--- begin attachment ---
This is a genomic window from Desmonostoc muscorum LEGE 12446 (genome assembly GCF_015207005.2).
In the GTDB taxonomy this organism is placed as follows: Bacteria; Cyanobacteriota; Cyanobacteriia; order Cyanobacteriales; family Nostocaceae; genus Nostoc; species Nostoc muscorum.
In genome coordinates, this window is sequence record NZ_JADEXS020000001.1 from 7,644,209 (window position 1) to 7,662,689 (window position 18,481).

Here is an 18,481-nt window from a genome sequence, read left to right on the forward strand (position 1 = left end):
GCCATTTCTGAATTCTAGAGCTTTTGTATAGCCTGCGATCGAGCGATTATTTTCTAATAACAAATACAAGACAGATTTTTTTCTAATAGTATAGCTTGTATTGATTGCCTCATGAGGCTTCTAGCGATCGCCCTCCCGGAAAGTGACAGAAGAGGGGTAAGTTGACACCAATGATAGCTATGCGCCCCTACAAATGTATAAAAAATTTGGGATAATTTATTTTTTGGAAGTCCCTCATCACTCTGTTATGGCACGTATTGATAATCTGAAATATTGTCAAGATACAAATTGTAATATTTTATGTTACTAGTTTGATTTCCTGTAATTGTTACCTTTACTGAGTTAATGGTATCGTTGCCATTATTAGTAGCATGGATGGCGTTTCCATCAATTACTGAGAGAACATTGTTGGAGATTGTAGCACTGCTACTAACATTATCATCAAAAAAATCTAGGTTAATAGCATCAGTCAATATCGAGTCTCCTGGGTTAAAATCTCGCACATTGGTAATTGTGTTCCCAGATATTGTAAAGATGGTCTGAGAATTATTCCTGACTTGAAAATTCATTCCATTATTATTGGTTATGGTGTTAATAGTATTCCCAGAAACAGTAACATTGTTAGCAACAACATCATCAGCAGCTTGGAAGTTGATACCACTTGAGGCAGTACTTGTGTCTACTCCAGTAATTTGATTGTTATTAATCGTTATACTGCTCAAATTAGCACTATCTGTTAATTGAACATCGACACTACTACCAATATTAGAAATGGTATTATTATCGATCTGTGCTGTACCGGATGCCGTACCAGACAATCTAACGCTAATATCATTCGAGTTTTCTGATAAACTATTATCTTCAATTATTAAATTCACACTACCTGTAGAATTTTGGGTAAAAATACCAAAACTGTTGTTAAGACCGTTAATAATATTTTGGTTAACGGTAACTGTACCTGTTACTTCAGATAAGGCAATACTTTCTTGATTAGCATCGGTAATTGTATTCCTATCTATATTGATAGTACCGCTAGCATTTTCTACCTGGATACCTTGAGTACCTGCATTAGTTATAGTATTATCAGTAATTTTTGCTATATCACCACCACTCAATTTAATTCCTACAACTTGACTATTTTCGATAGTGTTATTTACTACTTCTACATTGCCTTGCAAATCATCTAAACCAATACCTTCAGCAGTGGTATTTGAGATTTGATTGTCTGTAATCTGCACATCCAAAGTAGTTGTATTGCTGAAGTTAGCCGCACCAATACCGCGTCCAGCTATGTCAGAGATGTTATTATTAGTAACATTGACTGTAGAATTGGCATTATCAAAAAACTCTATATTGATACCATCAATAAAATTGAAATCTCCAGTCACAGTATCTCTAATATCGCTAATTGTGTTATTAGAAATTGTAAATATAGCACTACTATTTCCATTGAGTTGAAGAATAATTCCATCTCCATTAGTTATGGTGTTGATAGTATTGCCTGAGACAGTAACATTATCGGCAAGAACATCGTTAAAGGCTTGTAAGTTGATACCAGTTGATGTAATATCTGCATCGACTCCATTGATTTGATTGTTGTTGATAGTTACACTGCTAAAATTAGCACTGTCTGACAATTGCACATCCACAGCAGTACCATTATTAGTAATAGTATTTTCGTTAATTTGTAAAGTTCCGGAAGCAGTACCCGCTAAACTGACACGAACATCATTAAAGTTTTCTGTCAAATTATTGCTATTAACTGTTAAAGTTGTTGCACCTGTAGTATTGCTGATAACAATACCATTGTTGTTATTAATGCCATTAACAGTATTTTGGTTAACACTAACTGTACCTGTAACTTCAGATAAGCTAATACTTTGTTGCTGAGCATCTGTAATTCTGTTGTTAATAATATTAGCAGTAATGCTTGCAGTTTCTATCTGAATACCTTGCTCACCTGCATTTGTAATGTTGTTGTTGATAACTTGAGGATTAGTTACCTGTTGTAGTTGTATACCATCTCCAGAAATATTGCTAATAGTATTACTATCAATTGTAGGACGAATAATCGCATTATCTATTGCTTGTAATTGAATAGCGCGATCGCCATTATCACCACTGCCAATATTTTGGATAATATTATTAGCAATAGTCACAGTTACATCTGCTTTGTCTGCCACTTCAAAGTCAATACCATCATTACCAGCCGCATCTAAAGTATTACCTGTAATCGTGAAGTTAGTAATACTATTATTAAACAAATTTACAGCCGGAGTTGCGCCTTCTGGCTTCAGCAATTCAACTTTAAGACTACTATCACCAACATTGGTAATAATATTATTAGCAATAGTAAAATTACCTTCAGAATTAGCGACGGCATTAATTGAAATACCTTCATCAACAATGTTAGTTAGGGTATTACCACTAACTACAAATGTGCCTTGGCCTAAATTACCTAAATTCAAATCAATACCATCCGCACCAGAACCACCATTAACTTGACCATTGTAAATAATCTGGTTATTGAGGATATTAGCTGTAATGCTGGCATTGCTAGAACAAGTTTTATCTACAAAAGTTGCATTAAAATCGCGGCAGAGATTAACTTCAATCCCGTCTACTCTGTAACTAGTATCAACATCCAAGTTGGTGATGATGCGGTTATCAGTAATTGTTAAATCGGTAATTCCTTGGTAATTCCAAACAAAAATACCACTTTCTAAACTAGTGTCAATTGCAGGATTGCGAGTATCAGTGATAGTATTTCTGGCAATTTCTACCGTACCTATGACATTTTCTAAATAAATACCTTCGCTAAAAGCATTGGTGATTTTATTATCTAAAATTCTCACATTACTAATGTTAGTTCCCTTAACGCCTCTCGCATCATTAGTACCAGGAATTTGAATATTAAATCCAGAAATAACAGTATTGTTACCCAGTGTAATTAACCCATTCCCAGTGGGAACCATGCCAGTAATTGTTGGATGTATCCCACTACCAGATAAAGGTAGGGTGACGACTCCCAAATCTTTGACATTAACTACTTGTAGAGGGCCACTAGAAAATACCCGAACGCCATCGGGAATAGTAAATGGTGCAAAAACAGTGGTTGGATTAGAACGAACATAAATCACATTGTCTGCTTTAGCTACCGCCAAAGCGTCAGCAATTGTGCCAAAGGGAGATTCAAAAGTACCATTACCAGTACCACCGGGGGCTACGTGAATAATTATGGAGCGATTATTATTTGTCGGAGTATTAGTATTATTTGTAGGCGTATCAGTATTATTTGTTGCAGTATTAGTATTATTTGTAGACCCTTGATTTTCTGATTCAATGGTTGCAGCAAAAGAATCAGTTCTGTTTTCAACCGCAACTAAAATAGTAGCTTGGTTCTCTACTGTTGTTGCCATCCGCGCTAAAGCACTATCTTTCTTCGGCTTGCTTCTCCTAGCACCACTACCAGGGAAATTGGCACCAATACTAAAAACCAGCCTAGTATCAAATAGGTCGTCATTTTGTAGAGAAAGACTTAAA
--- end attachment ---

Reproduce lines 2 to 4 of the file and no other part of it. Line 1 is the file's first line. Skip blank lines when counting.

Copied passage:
In the GTDB taxonomy this organism is placed as follows: Bacteria; Cyanobacteriota; Cyanobacteriia; order Cyanobacteriales; family Nostocaceae; genus Nostoc; species Nostoc muscorum.
In genome coordinates, this window is sequence record NZ_JADEXS020000001.1 from 7,644,209 (window position 1) to 7,662,689 (window position 18,481).

Here is an 18,481-nt window from a genome sequence, read left to right on the forward strand (position 1 = left end):